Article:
NASA SCIENTISTS are worried that the sun is getting ready to turn all our WiFi networks and communications satellites into something similar to early versions of oven fries.
Richard Fisher, head of NASA's Heliophysics Division has gotten all prophetic and dashed out a press release in the style of a 2012 looney.
He said that the sun is waking up from a deep slumber and in the next few years we expect to see much higher levels of solar activity. But at the same time our technological society has developed an unprecedented sensitivity to solar storms.
Smart power grids, GPS navigation, air travel, financial services and emergency radio communications can all be knocked out by intense solar activity. A century-class solar storm, he warned, could cause twenty times more economic damage than Hurricane Katrina.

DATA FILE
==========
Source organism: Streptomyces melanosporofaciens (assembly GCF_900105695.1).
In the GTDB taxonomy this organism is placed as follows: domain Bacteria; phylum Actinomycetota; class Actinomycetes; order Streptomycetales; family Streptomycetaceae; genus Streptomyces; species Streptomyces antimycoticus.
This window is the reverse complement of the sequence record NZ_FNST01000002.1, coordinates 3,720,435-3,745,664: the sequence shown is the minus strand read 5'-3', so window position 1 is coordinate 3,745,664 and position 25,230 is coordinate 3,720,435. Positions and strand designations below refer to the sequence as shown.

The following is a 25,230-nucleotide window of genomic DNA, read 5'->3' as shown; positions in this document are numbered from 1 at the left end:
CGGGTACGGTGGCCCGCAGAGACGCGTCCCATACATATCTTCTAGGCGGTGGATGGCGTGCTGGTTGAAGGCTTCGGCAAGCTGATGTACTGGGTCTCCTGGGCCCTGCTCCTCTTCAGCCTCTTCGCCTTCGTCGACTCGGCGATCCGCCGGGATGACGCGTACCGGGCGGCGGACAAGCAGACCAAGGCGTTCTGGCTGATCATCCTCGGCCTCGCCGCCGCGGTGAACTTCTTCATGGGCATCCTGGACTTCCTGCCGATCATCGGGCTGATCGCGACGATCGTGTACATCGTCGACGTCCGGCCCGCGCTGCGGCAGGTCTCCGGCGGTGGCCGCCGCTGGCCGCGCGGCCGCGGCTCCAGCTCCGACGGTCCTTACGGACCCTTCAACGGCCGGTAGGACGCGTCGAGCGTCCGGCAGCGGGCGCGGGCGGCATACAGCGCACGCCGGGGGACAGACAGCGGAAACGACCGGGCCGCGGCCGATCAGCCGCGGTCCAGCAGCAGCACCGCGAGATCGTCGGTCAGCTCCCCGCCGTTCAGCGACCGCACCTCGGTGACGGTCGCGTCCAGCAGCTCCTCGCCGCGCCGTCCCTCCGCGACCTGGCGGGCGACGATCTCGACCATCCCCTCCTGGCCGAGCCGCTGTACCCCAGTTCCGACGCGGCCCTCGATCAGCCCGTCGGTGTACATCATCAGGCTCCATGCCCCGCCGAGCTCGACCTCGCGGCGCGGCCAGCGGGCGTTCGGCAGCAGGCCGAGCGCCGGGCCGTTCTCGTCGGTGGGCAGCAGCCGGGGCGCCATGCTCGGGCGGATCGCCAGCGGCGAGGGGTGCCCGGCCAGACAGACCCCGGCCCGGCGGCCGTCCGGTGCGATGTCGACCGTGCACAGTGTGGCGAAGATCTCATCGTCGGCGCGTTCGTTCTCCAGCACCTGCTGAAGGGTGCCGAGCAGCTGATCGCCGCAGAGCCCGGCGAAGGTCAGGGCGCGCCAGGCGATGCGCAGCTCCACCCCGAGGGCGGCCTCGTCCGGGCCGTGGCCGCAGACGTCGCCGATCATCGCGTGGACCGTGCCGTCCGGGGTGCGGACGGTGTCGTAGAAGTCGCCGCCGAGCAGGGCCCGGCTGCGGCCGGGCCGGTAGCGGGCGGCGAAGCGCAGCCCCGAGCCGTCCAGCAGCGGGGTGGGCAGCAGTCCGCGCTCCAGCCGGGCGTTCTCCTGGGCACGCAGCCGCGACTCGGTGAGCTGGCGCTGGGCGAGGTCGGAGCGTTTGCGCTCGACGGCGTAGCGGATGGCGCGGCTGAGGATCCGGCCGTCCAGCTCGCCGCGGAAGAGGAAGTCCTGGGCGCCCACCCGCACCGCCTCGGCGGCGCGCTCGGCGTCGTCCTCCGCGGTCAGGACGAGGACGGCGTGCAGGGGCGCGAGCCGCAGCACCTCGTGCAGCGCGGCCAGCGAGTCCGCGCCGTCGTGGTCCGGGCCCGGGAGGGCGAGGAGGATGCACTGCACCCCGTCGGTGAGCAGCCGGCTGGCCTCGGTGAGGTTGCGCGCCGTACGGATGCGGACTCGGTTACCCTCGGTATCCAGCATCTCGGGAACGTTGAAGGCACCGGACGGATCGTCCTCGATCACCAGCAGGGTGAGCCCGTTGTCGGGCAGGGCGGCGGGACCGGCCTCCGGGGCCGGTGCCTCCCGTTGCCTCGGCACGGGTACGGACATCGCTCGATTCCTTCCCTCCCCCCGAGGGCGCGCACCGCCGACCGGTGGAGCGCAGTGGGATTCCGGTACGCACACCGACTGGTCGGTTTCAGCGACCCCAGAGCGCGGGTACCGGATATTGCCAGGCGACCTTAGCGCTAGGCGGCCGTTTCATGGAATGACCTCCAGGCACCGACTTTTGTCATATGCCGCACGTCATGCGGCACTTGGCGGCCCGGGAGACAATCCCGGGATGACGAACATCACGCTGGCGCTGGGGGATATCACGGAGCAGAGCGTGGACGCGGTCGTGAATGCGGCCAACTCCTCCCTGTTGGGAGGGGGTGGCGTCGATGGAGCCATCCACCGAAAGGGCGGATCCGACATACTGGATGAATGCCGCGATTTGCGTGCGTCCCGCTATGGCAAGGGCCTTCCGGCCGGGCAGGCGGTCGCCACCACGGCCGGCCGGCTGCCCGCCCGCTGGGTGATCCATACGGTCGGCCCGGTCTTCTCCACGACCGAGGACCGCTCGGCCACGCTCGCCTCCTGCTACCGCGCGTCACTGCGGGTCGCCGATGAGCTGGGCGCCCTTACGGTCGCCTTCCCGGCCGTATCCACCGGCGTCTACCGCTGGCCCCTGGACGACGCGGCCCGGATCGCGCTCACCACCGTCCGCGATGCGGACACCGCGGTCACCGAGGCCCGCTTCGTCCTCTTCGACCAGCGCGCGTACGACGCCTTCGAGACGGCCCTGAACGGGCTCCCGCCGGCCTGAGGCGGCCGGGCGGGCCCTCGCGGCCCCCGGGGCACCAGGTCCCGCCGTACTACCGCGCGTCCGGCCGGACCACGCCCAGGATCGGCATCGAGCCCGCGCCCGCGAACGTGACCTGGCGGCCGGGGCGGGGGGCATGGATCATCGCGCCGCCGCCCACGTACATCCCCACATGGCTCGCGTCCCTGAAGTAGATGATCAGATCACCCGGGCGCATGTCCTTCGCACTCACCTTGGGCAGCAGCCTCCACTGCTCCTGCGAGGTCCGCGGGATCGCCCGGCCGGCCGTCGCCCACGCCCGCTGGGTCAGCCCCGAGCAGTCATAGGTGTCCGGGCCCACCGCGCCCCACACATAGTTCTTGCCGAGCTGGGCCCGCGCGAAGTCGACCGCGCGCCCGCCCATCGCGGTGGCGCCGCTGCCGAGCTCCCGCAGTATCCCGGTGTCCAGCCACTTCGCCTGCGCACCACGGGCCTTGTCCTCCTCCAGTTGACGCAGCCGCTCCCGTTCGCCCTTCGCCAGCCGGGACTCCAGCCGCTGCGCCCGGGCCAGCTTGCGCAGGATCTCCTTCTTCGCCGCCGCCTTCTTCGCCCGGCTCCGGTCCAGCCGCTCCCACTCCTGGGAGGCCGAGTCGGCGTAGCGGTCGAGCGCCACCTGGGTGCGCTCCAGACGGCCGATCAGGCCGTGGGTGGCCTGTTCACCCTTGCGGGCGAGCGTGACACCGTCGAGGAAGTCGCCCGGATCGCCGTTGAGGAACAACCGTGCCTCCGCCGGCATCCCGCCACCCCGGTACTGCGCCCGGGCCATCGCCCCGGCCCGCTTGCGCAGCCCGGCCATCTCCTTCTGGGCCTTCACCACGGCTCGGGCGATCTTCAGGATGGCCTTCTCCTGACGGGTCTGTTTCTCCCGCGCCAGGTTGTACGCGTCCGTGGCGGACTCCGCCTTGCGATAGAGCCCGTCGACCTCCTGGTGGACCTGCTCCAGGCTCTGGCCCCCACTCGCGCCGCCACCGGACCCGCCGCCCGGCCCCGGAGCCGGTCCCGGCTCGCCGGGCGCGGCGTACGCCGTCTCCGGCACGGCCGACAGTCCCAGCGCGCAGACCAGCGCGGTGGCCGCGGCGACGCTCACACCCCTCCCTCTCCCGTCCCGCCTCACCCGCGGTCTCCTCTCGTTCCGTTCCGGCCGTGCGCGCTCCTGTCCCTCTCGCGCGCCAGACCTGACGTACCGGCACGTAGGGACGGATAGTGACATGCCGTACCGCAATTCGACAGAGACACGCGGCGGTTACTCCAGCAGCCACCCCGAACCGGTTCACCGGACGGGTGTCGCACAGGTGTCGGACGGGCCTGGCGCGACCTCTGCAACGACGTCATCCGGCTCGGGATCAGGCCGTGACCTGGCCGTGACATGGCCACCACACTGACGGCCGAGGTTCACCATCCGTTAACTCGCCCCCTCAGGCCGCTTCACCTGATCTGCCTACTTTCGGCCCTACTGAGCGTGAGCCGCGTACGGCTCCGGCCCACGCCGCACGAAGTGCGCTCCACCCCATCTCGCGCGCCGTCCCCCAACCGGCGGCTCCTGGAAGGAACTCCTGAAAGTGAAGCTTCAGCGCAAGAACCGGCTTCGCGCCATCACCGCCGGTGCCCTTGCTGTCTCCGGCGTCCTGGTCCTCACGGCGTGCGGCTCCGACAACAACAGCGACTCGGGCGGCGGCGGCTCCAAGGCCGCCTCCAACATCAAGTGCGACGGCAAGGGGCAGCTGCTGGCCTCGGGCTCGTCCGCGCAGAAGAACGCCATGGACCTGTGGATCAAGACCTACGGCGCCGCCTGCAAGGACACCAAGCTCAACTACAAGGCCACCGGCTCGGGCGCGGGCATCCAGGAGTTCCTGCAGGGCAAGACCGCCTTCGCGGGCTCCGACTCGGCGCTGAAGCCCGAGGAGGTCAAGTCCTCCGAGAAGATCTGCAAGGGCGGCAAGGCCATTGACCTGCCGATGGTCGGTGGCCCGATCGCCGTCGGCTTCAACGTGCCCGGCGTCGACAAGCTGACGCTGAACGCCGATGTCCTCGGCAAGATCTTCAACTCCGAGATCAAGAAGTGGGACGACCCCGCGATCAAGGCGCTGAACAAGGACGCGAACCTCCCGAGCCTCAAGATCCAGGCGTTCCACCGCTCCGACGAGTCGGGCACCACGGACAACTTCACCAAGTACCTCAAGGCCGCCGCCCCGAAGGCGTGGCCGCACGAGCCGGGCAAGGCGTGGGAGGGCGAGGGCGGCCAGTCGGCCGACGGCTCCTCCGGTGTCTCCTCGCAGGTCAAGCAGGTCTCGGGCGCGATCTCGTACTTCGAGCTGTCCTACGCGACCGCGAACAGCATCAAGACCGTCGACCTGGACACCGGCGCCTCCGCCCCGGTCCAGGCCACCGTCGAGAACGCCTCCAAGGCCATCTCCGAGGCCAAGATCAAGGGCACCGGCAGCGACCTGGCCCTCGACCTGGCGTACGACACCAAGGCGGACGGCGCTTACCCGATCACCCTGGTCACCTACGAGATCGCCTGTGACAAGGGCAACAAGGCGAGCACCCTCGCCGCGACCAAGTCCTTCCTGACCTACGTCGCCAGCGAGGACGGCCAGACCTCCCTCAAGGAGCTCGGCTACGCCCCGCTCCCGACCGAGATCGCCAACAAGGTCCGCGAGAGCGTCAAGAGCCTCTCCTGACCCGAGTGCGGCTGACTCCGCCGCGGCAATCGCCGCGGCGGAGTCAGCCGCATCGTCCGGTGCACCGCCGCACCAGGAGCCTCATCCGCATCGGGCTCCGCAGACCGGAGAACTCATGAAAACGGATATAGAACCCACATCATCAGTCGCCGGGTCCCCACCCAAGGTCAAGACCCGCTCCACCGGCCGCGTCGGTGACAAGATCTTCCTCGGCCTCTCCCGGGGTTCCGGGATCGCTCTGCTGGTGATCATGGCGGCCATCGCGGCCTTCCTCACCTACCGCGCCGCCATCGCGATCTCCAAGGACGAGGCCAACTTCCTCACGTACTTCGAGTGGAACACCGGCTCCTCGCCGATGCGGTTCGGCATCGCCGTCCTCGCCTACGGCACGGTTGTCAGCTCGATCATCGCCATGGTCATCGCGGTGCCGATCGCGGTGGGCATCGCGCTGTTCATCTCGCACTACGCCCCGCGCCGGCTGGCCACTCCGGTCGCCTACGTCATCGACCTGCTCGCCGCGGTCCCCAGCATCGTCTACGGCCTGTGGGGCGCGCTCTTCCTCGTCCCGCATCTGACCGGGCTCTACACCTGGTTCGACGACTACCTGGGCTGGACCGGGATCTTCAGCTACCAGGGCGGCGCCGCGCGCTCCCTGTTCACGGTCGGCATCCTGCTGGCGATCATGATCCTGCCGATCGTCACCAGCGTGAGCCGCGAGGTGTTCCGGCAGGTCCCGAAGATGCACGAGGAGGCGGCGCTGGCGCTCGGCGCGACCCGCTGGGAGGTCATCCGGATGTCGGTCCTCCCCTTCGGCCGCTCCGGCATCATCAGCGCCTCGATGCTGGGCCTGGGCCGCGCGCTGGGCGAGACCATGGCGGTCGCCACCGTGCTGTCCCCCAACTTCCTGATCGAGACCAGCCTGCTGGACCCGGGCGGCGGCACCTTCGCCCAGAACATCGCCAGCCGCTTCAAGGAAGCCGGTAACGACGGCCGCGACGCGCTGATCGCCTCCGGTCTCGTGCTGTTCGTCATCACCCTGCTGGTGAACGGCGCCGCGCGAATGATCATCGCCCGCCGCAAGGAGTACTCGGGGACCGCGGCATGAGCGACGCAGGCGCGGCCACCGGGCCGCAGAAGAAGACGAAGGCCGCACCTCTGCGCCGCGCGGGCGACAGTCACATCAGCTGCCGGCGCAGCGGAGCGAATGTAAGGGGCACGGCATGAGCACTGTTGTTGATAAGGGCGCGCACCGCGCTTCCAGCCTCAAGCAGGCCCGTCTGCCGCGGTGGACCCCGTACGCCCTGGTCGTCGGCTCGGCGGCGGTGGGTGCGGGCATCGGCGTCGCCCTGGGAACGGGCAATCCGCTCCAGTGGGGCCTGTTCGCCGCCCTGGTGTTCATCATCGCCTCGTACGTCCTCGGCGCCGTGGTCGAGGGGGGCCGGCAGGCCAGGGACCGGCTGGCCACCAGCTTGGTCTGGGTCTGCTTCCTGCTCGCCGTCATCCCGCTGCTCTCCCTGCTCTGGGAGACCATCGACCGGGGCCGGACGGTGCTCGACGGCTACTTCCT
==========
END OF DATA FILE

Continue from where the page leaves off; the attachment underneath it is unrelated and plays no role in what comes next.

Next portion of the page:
Most of the damage can be avoided if managers know a storm is coming. They can put satellites in 'safe mode' and disconnecting transformers can protect these assets from damaging electrical surges.
At the moment though accurate forecasting of solar storms is still at the "what hurricane?" level of evolution.
Thomas Bogdan, director of NOAA's Space Weather Prediction Center in Boulder, Colorado said that weather forecasting is still in its infancy, but "we're making rapid progress".
In the meantime it might be a good idea to liberally rub sun screen into your WiFi box, and maybe pick up an electrical generator for emergencies. µ
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